MacArthur High School on Aldine Mail Route Road in East Aldine opened in 1965 and was named in memory of Douglas MacArthur, the U.S. Army General who died a year earlier.

Post 548 of the American Legion, the nation’s largest veterans service organization, sits on the same street. And typical of working-class neighborhoods across the nation, East Aldine has a significant share of residents who served in the U.S. military.

So it was fitting that an annual honoring of veterans also took place recently on Aldine Mail Route Road at the East Aldine Town Center.

A highlight of the Veterans Day celebration was the unfurling of a giant American flag on the concert lawn as a drone was used to capture photos of volunteers who held on tight to make it wave.

The veterans and dozens of their family members laughed with delight in the cool autumn breeze in a joyful celebration of patriotism and remembrance.

“Veterans’ Day is special for veterans, but it is also a special day for veterans’ families,” said Robert Mora, commander of the American Legion post. “We have to give thanks to the families, because when a veteran comes home, they have to adapt and get used to living as a civilian again.”

“Sometimes, it’s kind of like a pro athlete. They play the game and when they stop, they have to try to come back to reality again,” Mora said.

Dozens of vendors, from government agencies to veteran entrepreneurs, offered informative packets, tiny flags, red-white-and-blue trinkets and leftover Halloween candy. A brass band played as a touching slideshow displayed images of dozens of East Aldine area veterans from World War II to Vietnam.

Mora reminded the community of a famous quote from Gen. MacArthur:

“Douglas MacArthur once said the soldier above all others prays for peace, for it is the soldier who must suffer and bear the deepest wounds and scars of war. Now, we do pray for peace every day, but sometimes we have to face the fact that in this unstable world, there is war.”

Mora is an Air Force veteran and a graduate of MacArthur High School.

Post 548 hosted a special breakfast for veterans on Veterans’ Day. The organization is active in holding charity fundraisers, but one of its most special roles is hosting funeral celebrations for the families of deceased area veterans, Mora said.

Many veterans in East Aldine are “a little bit older,” said Mora, 62. “For some reason, the younger veterans seem to be living a little bit further away.”

But still, he said, “we are a very active post.”

Many older veterans served during the Vietnam War, and they posed for a special group photograph before being awarded pins by state Sen. Carol Alvarado.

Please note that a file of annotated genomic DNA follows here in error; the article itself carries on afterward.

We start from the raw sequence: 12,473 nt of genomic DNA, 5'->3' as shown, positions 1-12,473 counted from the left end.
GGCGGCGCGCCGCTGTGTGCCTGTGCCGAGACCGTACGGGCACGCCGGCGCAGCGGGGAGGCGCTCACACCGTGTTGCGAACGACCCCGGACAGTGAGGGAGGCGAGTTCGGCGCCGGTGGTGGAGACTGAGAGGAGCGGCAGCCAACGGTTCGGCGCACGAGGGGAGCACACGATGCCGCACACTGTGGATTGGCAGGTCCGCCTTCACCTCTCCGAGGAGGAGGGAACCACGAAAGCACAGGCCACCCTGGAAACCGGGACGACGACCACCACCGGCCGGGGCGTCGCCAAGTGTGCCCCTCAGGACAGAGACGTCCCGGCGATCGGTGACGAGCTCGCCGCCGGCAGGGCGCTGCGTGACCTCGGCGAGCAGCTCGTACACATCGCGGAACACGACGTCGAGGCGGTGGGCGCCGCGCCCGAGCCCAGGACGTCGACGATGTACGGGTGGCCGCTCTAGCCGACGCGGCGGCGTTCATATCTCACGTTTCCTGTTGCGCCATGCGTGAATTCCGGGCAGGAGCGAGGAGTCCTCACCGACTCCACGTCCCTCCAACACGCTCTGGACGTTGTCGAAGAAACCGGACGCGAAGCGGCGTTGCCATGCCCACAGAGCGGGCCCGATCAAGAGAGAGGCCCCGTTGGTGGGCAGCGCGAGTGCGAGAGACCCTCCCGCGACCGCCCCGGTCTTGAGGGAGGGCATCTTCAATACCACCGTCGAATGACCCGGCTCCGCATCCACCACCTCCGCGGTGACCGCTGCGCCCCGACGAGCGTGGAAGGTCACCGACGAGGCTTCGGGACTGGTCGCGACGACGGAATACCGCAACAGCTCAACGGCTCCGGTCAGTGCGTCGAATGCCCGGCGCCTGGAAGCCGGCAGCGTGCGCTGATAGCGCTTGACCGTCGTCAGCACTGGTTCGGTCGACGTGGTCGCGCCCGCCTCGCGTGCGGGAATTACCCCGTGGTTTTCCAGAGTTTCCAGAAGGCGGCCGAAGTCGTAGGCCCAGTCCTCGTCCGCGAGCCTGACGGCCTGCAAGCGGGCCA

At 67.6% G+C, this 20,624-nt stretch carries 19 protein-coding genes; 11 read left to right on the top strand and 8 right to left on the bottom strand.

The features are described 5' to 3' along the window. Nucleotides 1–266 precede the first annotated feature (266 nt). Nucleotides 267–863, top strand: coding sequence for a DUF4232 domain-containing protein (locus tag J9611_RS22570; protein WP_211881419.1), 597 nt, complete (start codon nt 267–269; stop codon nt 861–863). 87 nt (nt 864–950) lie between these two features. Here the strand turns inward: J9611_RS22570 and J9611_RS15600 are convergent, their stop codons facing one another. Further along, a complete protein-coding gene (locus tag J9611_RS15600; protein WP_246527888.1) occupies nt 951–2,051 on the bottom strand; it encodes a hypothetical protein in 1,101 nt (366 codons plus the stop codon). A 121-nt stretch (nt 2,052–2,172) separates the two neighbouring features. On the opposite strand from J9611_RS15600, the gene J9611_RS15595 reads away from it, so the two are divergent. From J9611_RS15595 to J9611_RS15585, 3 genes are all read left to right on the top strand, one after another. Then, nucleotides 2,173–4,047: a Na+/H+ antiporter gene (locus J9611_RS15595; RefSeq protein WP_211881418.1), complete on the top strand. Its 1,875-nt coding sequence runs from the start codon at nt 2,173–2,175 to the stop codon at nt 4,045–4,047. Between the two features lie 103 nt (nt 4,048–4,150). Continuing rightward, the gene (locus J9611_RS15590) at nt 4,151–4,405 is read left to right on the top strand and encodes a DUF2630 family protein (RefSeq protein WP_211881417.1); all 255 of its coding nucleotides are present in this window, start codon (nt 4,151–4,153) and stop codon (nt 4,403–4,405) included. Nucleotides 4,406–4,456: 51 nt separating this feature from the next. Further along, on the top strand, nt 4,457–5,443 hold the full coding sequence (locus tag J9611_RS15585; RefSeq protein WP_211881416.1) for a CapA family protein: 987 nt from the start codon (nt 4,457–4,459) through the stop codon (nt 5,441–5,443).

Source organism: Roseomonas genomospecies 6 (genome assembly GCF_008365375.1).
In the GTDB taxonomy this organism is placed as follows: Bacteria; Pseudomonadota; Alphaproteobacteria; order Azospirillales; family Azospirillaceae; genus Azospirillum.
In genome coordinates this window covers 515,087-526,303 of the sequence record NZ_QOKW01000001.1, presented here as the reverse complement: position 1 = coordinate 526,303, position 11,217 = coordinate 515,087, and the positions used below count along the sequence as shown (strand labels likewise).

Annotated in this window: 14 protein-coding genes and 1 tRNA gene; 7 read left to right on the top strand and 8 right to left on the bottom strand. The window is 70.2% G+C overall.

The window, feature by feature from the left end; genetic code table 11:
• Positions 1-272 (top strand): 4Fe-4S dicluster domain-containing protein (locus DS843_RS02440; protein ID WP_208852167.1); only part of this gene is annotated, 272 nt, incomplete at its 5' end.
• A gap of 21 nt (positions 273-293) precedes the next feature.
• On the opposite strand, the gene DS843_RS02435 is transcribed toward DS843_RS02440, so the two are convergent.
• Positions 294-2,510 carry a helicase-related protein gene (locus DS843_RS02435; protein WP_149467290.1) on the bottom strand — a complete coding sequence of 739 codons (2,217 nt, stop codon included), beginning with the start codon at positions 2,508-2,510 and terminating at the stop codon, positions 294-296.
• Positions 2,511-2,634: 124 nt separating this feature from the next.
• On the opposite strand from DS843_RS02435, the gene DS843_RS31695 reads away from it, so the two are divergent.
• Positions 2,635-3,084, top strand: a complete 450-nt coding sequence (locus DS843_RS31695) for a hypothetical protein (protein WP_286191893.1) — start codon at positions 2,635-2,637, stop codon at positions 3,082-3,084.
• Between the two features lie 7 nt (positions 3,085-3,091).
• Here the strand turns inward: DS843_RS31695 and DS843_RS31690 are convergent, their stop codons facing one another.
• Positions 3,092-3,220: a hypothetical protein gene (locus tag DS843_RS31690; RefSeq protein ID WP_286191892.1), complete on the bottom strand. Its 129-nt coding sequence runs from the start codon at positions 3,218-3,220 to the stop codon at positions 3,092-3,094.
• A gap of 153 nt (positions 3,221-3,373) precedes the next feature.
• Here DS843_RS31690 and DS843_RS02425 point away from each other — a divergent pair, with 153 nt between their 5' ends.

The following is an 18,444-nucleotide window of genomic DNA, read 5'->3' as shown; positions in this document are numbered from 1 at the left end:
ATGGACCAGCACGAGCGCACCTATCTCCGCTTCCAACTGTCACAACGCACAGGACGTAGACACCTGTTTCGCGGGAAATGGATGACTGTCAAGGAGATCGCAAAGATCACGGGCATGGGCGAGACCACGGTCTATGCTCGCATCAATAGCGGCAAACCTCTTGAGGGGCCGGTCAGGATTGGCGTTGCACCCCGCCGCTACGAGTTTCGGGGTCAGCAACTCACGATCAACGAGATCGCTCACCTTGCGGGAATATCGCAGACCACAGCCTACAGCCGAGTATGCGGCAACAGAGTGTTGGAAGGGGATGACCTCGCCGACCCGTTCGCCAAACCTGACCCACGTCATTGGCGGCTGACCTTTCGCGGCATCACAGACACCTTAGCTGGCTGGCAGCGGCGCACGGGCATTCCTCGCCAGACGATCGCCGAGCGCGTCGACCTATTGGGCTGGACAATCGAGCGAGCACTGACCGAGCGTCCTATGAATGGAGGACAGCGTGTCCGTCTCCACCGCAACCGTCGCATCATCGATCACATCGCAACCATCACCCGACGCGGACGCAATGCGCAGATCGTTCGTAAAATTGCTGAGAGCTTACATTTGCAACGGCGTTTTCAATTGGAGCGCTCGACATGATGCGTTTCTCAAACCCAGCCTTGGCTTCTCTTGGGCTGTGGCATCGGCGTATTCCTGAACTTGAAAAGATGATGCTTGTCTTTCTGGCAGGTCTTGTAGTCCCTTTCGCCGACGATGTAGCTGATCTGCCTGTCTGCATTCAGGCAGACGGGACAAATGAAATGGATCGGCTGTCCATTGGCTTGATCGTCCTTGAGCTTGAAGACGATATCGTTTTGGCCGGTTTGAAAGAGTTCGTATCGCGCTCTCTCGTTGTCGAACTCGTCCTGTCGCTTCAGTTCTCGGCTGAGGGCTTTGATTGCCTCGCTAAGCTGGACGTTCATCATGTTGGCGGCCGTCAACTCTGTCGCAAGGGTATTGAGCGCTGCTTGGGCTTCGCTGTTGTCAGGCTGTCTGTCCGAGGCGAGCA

Vietnam War veteran Dr. Elias Sanchez Perez,used his role as keynote speaker to urge families to encourage their children to pursue careers in STEM — science, technology, engineering and math.

Sanchez Perez, president of A Gathering of Eagles, which represents a variety of veterans’ organizations, worked as an engineer at NASA for several years. He now teaches at the University of Houston-Clear Lake.

“At NASA, I learned technology, science and engineering are very important topics, especially for youth,” he said. “You who have children growing up, you need to help me push science and technology into our youth. The jobs of tomorrow are in science, technology and engineering.”

Sanchez Perez worked closely with six Latino astronauts, who decided to hold summer symposiums for youth to encourage them to pursue STEM careers.

He cited the example of retired NASA astronaut Jaime Hernandez, who applied a dozen times before being accepted into the astronaut corps. Sanchez Perez recalled that before pursuing his education, Hernandez was “a migrant fieldworker” with his family in California.

 “I just want to emphasize to you how important it is to get education in those fields,” Sanchez Perez said.

Other participants in the event included the Hambrick Middle School Boys’ Choir. Melanie Garcia, a student at Hambrick, received an award for her poem about Veterans Day.

Participants in the Vet Fest included the Harris County Veterans Services Department, BakerRipley’s Veterans Assistance office, the city of Houston, and Lone Star Legal Aid’s Military and Veterans Unit.

Sen. Carol Alvarado, center, with veterans

— by Anne Marie Kilday